I just re-read Susan Strange’s article, “The Westfailure System” in the Review of International Studies 25, 3 (July 1999). In either early 1999 or late 1998 (depending on the editorial schedule of RIS), she wrote:
“I have put the financial failures of the state-based system first because my current research has convinced me that it is the most acute and urgent of the current threats-without-enemies. If we do not find ways to safeguard the world economy before a succession of stockmarket collapses and bank failures eventually lands us all in a 20-year economic recession — as the history of the 1930s suggests it might — then no one is going to be in the mood to worry overmuch about the longterm problems of the environment.”
I doubt she would be rejoicing at the accuracy of her predictions about the fate of the Copenhagen climate talks in the face of the global financial crisis. OK, maybe not a 20 year recession, but the insight is still pretty good.
What I find less satisfying in the article, but only because the argument is only sketchily developed, is her “What is to be done?” section. She asks for the emergence of a viable opposition to the hegemony of a transnational corporate class (TCC), an opposition grounded in “an emerging global civil society”. Not anti-market or anti-business (she draws a distinction between small and medium-sized firms and the TCC), but transcending the state and existing multilateral institutions. She concludes with a message to academics:
“We have to escape and resist the state-centrism inherent in the analysis of conventional international relations. The study of globalisation has to embrace the study of firms no less than of other forms of political authority. International political economy has to be recombined with comparative political economy at the sub-state as well as the state level. It is not our job, in short, to defend or excuse the Westphalian system.”
Go Susan. Which is why the sort of increasingly rare investigative journalism evident in today’s Washington Post story about AIG
is worth highlighting — great material for tracing the inner workings of the inciters of the herd, the “animal spirits” in action…
I suspect you enlightened readers of the Duck already know this stuff (Strange herself repeatedly says that the ideas she is presenting are “kids-stuff”), but I would be interested to hear comments on whether the global civil society approach has really gained any traction in the last decade.
A longstanding plan in my circle at Columbia was to take a large number of existing game-theoretic models, apply an infinite discount rate (rendering the value of future gains and losses effectively zero), and submit our findings to Rationality and Society as an article entitled “The Impact of Belief in the End Times on Common Non-Cooperative Games.”
So I’m sad to report that anecdotal evidence suggests our findings, had we proceeded with the plan, might have lacked any empirical validity. Tim Burke:
The scene: the supermarket checkout line this afternoon. The woman ahead of me and the clerk are having an animated conversation.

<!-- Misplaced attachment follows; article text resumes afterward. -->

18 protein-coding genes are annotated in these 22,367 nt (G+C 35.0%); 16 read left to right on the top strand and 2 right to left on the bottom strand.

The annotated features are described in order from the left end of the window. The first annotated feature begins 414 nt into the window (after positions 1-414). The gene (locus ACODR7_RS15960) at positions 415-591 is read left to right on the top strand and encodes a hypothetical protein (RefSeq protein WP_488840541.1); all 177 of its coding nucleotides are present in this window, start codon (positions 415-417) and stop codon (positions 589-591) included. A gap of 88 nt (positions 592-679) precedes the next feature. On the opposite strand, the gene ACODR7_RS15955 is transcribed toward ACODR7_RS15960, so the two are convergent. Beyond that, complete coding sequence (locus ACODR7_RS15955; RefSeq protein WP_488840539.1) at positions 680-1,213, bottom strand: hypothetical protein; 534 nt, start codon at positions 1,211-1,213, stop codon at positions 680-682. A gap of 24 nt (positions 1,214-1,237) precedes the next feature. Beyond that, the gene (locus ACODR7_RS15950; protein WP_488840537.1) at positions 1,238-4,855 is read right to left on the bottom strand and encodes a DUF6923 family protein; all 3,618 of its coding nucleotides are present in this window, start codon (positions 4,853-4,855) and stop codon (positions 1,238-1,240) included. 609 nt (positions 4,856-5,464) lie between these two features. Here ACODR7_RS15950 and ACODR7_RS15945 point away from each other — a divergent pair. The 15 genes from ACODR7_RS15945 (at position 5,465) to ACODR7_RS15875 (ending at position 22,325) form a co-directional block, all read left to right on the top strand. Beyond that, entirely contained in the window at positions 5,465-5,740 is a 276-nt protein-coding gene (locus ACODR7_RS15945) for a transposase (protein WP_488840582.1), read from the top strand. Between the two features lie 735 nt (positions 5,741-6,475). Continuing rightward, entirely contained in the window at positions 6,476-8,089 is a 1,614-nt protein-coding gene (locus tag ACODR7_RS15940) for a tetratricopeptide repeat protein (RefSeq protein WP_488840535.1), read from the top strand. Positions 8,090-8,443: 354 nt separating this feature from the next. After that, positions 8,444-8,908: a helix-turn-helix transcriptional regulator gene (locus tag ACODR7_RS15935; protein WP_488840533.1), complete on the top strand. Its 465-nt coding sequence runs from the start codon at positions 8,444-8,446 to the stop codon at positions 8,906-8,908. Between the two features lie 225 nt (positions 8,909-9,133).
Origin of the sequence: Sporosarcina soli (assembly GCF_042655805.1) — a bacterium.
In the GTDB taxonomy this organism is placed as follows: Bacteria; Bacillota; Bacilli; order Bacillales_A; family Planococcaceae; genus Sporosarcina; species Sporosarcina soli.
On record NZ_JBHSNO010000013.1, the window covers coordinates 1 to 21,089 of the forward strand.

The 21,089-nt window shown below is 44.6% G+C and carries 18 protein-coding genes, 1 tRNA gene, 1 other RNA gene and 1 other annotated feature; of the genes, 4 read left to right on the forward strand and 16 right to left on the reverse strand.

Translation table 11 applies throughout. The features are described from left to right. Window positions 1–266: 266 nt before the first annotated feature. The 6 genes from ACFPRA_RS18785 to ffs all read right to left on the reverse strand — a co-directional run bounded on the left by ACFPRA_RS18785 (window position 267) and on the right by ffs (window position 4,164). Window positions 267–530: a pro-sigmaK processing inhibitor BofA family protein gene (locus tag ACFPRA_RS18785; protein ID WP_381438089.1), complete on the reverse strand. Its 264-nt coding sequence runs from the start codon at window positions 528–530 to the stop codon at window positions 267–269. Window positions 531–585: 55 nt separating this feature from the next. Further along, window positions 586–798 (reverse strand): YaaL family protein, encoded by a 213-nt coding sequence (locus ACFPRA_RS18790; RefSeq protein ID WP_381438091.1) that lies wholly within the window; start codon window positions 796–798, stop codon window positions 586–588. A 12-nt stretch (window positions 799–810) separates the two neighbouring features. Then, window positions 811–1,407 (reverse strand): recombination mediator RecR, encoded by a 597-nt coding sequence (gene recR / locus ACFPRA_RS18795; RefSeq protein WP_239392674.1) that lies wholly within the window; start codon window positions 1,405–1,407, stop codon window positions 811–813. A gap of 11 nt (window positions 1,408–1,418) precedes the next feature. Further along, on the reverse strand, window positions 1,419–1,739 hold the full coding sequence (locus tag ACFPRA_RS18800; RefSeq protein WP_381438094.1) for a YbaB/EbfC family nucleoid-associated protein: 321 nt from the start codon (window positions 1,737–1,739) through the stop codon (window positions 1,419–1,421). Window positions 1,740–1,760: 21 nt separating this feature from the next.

Clerk: “I’ve read the Left Behind books, you know. It makes you think, it really does.”
Woman: “Yes, it’s just like Revelation now.”
Woman: “You know Our Lady of Guadalupe? Well, she’s from Mexico City too. So it makes sense that it would start there.”
Clerk: “Though I thought it wouldn’t be until 2012.”
Woman: “You have to be ready to meet Our Maker anytime. I think this is it, though.”
Clerk: “The Aztec calendar is more accurate than ours, isn’t that true.”
Woman finishes paying, walks away. As I leave the store, she’s looking over her receipt carefully and heads back into the store, looking to question something on the bill. As I head out the door, I look back and she’s energetically showing the receipt to the manager.
But I can’t help wondering.
Perhaps the woman was simply hedging her bets? She might, after all, worry about being one of those left behind….
Cases in Israel and New Zealand.
Back to clearing the writing and reviewing assignments on my desk….
Tim Burke expresses his outrage at the oversized sense of entitlement reflected in Jake DeSantis’ letter of resignation from AIG. Next, two commentators show up and demonstrate not only a sense of entitlement, but a total disconnect from the way the economy works for most Americans, that makes DeSantis look like Francis of Assisi.
All worth reading, except for my own comment. Tim wrote a better one, apparently at the same exact time I crafted mine.
And just complete the nationalization process.
In return for the bailout, the government took an 80 percent ownership stake in the company. Liddy was recruited by former Treasury secretary Henry M. Paulson Jr. to run the company. Since then, the rescue package has ballooned. But both the Bush and Obama administrations have been reluctant to completely and explicitly nationalize the company, though this could have avoided the current flap over bonus payments….
I know the administration is worried about the political backlash, but the backlash will ultimately be worse if they don’t do it.
Or sic Robin Hood on ’em.